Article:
then N e f(5(E)) if and only if there is a bounded set E
c E such that a(N) c
f(Ex) . If f is analytic and completely non-constant on the open set G , then a
normal operator N belongs to f(5(G)) if and only if a(N) e f(G) .
Proof. If N = f(A) for some A in f(5(E)) , the n the Spectral Mapping
Theorem implies that the set E
may be taken to be a (A) . Conversely, if
such a bounded set E
exists, then there is a Borel function g: a(N) - Ex
such that g{X) e E
n f
!!) for all X in a(N) . (This last statement follows by
any of many measurable selection theorems, or, using the analyticity of f, the
reader can give a direct proof.) So g is bounded and if A = g(N) , then N =
f(A) .
In the second statement of the proposition, one implication is, again,
an immediate consequence of the Spectral Mapping Theorem. If a(N) c
f(G) , then the assumptions about f imply that there is a compact set K
contained in G such that f(K) = a(N) . To see this note that G = k J
1 ^ ,
where each Kn is compact and Kn c int K
n + 1
. Since f is completely non-
constant on G , f(int K J is open for each n . Thus { f(int Kn) } is an open
cover of a(N) and there is an integer n such that a(N) c fCK^) . The result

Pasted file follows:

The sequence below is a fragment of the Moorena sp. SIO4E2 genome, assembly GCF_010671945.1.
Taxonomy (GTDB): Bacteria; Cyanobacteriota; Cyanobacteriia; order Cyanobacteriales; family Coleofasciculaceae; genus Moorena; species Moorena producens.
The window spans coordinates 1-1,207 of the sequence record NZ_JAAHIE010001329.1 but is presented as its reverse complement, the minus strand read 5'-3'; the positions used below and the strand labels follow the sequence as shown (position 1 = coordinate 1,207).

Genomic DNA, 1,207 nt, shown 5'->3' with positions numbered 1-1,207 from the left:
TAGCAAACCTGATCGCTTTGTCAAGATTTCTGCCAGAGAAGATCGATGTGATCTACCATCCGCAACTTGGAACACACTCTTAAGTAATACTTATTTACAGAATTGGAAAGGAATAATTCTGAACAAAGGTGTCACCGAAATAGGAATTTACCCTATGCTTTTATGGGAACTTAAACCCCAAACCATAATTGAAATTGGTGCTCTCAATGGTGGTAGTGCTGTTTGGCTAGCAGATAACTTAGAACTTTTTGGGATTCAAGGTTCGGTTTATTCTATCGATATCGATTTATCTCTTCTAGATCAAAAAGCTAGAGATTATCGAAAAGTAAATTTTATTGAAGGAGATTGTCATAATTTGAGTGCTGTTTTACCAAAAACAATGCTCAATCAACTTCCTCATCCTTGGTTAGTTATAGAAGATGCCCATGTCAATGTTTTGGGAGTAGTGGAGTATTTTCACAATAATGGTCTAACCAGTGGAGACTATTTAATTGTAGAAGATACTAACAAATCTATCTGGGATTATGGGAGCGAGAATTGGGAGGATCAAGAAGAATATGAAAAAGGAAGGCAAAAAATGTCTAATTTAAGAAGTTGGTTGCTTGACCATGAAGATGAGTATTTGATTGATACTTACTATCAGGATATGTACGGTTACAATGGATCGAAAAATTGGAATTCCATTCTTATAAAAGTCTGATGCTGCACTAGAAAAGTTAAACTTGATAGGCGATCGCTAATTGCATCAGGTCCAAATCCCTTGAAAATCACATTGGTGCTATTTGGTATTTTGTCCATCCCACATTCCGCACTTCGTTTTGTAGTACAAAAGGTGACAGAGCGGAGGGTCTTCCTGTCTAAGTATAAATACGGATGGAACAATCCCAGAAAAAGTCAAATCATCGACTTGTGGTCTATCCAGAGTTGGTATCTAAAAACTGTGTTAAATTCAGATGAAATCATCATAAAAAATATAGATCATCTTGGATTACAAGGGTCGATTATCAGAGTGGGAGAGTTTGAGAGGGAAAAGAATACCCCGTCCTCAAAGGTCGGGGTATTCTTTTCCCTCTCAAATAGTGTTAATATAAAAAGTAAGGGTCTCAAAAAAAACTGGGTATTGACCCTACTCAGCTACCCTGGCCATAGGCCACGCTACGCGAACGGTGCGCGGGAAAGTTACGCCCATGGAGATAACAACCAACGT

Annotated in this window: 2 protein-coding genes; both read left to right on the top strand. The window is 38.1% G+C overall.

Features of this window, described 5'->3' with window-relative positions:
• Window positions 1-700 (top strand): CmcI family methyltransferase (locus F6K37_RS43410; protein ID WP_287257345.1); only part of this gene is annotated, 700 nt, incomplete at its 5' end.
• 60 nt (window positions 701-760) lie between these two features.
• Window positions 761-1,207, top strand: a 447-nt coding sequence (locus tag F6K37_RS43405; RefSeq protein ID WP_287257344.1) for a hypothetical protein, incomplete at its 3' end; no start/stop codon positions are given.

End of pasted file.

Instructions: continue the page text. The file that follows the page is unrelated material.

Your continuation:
now follows by the first part of the proposition.
The stated condition on f and E in the preceding proposition is not
always satisfied. For example, let E = {0} u {
+ 2?ini : n e M } and let f(z)
. So f(E) = { 1, e
1 / 2
, e
1 / 3
, . . . } . If N is the diagonal operator with
entries 1, e
1 / 2
, e
1 / 3
, . . . , then N e f(5(E)) . It is not too difficult to see that
N E cl[ f(5(E)) ] . See Corollary 2.7 for a characterization of the normal
operators belonging to cl[ f(5(E)) ] .
1.5 Proposition (a) If X and Y are operators such that there is no non-zero
[ V Q ]
operator S with XS = SY , then for any operator Q the spectrum of T =
is G(X) U a(Y) . Moreover, if T e f(5(E)) , then X and Y belong to f(5(E)) .
(b) If X and Y are operators with Gj(X) n ar(Y) = 0 and X 0 Y belongs
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